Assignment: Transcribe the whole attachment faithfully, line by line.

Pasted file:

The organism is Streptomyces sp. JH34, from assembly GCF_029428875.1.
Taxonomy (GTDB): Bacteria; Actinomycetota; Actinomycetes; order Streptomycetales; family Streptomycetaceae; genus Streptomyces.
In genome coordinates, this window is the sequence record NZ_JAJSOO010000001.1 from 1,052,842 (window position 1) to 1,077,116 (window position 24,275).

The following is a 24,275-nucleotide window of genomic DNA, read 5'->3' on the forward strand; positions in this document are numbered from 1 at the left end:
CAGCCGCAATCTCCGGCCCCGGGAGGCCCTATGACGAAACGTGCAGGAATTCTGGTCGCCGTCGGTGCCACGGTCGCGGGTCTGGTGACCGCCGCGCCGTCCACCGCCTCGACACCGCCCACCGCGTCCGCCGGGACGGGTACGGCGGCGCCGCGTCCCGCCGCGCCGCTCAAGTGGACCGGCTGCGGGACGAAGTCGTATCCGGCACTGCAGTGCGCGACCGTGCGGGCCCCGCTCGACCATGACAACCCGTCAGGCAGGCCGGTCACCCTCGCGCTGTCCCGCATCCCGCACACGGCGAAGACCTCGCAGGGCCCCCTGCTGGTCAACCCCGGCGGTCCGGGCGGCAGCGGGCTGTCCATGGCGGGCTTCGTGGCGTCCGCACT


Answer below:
The organism is Streptomyces sp. JH34, from assembly GCF_029428875.1.
Taxonomy (GTDB): Bacteria; Actinomycetota; Actinomycetes; order Streptomycetales; family Streptomycetaceae; genus Streptomyces.
In genome coordinates, this window is the sequence record NZ_JAJSOO010000001.1 from 1,052,842 (window position 1) to 1,077,116 (window position 24,275).

The following is a 24,275-nucleotide window of genomic DNA, read 5'->3' on the forward strand; positions in this document are numbered from 1 at the left end:
CAGCCGCAATCTCCGGCCCCGGGAGGCCCTATGACGAAACGTGCAGGAATTCTGGTCGCCGTCGGTGCCACGGTCGCGGGTCTGGTGACCGCCGCGCCGTCCACCGCCTCGACACCGCCCACCGCGTCCGCCGGGACGGGTACGGCGGCGCCGCGTCCCGCCGCGCCGCTCAAGTGGACCGGCTGCGGGACGAAGTCGTATCCGGCACTGCAGTGCGCGACCGTGCGGGCCCCGCTCGACCATGACAACCCGTCAGGCAGGCCGGTCACCCTCGCGCTGTCCCGCATCCCGCACACGGCGAAGACCTCGCAGGGCCCCCTGCTGGTCAACCCCGGCGGTCCGGGCGGCAGCGGGCTGTCCATGGCGGGCTTCGTGGCGTCCGCACT